[00:26:58] Simon Hrobelko: Oh, what a bastard. [00:27:00]

[00:27:00] Tyson E Franklin: Little shit. Little turd. I looked at him, and I won’t say exactly what I said, because his dad laughed, or his mum laughed when he was in the room, and I just, whoa, and I just, I went cold. I went really cold after it. Then I, I finished it, called him a little shit a few more times. He’s still laughing, he’s still laughing all the way through it.

[00:27:26] He came back. Yeah, had to go. He said, oh yeah, it’s great. I said, no, it’s a shame. I was hoping this is going to be the one that didn’t work and you were going to be in a lot of pain. But everything, everything all worked in the end.

[00:27:36] Simon Hrobelko: What a little smart arse.

[00:27:38] Tyson E Franklin: And the thing is, I know I didn’t do anything wrong. I know it was all fine. I know he was messing with me. And I did a few after and I could probably do one if I had to do one tomorrow.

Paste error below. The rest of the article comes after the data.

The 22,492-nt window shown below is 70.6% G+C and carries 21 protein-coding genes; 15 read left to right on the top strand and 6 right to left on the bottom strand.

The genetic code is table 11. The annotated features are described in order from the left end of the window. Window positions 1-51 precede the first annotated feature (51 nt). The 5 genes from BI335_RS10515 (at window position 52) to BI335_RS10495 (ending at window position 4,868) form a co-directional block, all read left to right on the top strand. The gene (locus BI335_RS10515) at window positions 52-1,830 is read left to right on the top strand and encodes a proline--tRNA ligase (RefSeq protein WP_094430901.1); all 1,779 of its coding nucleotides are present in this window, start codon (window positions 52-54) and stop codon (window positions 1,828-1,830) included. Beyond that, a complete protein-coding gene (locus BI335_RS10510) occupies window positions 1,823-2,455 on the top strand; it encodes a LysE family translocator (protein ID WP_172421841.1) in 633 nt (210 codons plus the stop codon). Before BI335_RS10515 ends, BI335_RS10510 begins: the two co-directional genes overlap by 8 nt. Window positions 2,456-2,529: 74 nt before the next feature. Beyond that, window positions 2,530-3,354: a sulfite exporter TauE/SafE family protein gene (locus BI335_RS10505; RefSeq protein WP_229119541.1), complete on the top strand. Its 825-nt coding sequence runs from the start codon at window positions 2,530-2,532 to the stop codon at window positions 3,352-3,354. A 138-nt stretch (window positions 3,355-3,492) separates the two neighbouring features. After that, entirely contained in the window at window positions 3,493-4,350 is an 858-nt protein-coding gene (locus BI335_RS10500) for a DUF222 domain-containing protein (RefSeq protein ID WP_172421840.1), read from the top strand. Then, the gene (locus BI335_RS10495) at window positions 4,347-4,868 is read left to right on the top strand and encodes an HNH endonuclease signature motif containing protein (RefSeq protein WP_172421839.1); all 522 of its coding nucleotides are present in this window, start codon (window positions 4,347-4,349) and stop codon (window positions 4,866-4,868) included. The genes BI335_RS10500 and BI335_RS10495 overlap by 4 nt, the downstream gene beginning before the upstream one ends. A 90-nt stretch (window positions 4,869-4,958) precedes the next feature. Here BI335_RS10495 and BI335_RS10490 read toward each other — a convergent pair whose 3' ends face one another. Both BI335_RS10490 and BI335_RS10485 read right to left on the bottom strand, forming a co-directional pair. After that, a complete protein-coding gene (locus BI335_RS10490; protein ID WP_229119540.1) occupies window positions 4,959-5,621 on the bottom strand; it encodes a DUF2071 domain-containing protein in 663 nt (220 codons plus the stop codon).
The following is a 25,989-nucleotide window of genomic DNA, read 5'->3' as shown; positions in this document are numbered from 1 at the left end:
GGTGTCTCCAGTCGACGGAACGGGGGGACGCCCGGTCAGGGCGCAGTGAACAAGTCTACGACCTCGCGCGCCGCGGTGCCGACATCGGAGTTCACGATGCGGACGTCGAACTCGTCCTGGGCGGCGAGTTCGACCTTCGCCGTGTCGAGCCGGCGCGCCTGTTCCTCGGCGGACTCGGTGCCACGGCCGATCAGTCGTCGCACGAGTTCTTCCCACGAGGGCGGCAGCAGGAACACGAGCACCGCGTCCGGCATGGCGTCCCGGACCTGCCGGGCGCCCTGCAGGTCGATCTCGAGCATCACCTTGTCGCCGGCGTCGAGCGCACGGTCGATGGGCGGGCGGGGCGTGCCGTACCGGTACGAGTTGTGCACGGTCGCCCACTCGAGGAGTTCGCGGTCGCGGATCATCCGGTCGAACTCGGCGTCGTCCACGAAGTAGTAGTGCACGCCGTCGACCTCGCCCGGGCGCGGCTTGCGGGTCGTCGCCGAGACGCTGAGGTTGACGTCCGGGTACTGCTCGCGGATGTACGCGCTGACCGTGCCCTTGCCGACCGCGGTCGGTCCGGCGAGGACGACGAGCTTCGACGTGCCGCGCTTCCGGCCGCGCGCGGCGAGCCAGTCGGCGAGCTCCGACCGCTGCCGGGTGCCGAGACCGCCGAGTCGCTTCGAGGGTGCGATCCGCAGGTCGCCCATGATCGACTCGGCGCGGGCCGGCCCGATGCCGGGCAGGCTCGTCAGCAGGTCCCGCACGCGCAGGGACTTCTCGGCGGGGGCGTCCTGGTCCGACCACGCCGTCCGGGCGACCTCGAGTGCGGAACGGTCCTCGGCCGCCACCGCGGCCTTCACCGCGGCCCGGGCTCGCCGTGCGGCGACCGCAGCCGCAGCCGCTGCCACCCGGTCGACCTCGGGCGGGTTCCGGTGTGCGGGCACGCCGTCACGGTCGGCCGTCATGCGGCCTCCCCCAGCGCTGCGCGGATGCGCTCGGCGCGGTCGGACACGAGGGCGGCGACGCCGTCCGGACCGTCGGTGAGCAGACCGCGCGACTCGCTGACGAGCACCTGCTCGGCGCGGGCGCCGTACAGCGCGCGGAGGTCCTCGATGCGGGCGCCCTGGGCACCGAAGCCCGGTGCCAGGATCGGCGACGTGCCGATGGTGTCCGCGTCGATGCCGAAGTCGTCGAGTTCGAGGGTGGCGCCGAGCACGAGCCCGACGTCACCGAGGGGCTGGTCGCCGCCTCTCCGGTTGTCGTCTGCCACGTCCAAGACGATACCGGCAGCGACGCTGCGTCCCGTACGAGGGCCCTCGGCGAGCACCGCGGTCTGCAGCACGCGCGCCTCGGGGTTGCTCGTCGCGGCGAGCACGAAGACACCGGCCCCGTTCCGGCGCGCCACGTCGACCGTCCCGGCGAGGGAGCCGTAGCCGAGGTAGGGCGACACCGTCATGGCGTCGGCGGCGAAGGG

[00:27:49] I could do it. But my enjoyment of doing them disappeared. Yeah, if I bumped into him, I still call him little shit. Yeah, [00:28:00]

[00:28:00] Simon Hrobelko: probably a big shit nowadays.

[00:28:02] Tyson E Franklin: Probably a bigger shit than me. Yeah. But yeah, but it’s one, that’s why I was saying I think it’s great to know or understand all the aspects because like same thing, if I’d had only had an ingrown toil clinic, that’s all I did.

[00:28:12] And that happened to me. Who I would’ve been stuffed.

[00:28:14] Simon Hrobelko: Exactly. Exactly. So yeah,

[00:28:16] Tyson E Franklin: I would’ve had to get, I would’ve had young psychological help to get over it to just get, get back on the bike . So where do you see yourself in the future? Where do you see your clinic developing as time goes on?

[00:28:31] Simon Hrobelko: Good question. I see myself growing, but I’m wary that growing too quickly.

[00:28:36] Tyson E Franklin: Yeah.